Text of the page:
Over a year ago, in an issue of the Professional Flooring Dealer, we advised that the Americans with Disabilities Act (ADA does not just impact a dealer’s physical facilities, such as the need for wheelchair ramps, and enough room between aisles to allow customers to pass, but may also impact your company’s website. “Does My Website Violate the ADA?” Premier Flooring Dealer (May/June 2016). Now, for the first time, a federal district court has granted a verdict finding that a private-sector company violated the ADA because its website was inaccessible to a visually impaired individual.
The Plaintiff in the case was a blind man and could not use the website of the supermarket chain Winn-Dixie to locate stores, fill and refill prescriptions, and obtain store coupons. Ninety percent of the website was inaccessible to him. The Plaintiff contended that Winn-Dixie’s website violated the ADA because the website would not integrated with screen reader technology. Screen reader technologies read the content of websites to blind users and assist them through voice prompts in navigating websites. The court determined that the store violated the ADA because the inaccessibility of its website denied the plaintiff the full and equal enjoyment of the goods and services the store offers. The court issued an injunction requiring the store to make its website accessible to the visually impaired. Moreover, the court held Winn-Dixie liable even though it used a third-party vendor for its website. Gil v. Winn-Dixie Stores, Inc., (Case 1:16-cv-23020-RNS)(S.D. FL. June 13, 2017).
The application of the ADA to websites are not fully developed. The courts have split on whether a websites by themselves are “public accommodations” that require equal access under the ADA. All the court, however, have applied the ADA to website that is connected to a physical place, like a retail store. The court in the Winn-Dixie case, for example found that the store’s website was “heavily integrated” with the store’s physical locations and operated as a gateway to the stores.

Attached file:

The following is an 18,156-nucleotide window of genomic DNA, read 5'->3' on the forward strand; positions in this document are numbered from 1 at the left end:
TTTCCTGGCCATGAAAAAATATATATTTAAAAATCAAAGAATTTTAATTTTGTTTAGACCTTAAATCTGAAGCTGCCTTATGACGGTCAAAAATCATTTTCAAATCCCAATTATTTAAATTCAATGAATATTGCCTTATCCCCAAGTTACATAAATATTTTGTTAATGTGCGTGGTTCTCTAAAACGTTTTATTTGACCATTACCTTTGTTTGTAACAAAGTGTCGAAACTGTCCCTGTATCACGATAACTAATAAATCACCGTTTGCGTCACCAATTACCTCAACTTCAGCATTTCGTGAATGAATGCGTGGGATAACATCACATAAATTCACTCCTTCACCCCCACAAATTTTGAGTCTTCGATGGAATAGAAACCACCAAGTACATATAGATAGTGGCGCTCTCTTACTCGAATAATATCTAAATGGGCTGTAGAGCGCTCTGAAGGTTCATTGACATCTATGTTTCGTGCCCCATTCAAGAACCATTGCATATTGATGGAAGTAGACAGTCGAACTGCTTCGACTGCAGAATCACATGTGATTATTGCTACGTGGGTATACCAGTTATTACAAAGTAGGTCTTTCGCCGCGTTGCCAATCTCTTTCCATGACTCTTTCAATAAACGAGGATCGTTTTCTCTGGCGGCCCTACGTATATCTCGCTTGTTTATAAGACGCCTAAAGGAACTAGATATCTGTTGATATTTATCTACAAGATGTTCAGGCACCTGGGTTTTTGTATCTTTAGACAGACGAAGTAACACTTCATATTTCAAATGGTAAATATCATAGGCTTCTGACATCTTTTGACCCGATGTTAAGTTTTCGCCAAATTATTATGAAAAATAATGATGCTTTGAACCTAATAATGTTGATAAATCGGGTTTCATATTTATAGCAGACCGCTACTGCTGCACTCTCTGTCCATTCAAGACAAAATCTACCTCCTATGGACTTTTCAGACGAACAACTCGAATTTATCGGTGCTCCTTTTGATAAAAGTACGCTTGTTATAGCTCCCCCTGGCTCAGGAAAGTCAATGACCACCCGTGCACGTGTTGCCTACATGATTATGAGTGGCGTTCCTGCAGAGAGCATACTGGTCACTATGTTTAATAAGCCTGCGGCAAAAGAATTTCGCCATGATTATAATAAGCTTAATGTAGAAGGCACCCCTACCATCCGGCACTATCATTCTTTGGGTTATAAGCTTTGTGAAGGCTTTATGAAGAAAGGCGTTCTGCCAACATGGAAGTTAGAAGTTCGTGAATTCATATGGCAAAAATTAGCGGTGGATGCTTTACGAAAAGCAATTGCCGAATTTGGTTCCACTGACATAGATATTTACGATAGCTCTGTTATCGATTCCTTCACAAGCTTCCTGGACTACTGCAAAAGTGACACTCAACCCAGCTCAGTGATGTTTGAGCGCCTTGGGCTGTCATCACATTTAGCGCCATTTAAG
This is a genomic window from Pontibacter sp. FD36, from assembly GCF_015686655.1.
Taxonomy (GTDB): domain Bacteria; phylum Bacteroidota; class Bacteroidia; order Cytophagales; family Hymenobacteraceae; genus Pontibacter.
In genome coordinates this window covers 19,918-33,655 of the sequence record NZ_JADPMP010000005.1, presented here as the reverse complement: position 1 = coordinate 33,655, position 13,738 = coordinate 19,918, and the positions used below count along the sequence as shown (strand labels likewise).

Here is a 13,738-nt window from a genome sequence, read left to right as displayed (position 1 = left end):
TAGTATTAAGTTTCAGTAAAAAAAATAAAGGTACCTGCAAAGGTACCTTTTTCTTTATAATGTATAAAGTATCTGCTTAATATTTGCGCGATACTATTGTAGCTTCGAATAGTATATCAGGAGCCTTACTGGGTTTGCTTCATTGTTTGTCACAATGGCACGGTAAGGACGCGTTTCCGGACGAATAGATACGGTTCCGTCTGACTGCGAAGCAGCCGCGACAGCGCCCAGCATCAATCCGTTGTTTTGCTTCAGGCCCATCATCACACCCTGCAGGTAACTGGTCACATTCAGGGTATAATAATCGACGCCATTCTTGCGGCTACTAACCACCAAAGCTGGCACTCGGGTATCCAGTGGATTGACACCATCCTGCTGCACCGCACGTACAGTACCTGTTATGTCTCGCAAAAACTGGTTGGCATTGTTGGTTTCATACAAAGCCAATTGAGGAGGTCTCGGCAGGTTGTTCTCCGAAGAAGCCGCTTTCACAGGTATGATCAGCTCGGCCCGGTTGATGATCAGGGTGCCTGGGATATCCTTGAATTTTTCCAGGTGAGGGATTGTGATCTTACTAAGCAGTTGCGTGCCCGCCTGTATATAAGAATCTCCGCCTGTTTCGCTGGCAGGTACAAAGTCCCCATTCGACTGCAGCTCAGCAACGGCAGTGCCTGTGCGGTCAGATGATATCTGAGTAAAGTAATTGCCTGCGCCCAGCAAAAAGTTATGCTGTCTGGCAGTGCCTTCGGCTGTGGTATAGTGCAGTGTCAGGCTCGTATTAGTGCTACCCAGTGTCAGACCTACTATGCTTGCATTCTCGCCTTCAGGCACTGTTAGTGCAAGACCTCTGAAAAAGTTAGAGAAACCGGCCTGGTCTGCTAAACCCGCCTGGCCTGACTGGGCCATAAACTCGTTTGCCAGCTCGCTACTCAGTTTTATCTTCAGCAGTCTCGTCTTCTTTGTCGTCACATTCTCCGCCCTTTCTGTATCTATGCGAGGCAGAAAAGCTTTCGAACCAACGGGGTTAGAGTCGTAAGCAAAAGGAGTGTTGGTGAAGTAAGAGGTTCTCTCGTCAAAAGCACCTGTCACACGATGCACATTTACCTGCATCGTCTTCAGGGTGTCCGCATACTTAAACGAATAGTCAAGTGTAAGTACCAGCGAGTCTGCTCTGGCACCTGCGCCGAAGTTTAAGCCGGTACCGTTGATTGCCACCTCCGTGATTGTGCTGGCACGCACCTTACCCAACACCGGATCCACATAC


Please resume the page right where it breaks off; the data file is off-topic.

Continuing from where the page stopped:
It is increasingly likely that a website for a flooring retail store will be covered by the ADA and will need to reasonably accommodate the blind and other disabilities. To minimize the risks, flooring retailers should consider taking the following steps:
- Review your website’s accessibility;
- Check with your website vendor to verify reasonable access to your website by the disabled (BUT, remember that reliance on third party vendors to operate your website does not necessarily shield your company from liability);
- Consult with legal counsel experienced in ADA accessibility in assessing your website
- Review those portions of your website or intranet that are accessible to employees to determine whether accommodations or adjustments may be necessary—you must also ensure employees and applicants for employment have reasonable assess to the website.
The decision in the Winn-Dixie case make it clear that accessibility needs to be a key consideration in website design. It is not only the right thing to do, it may be required, and any flooring retailer ignores this issue at its own peril.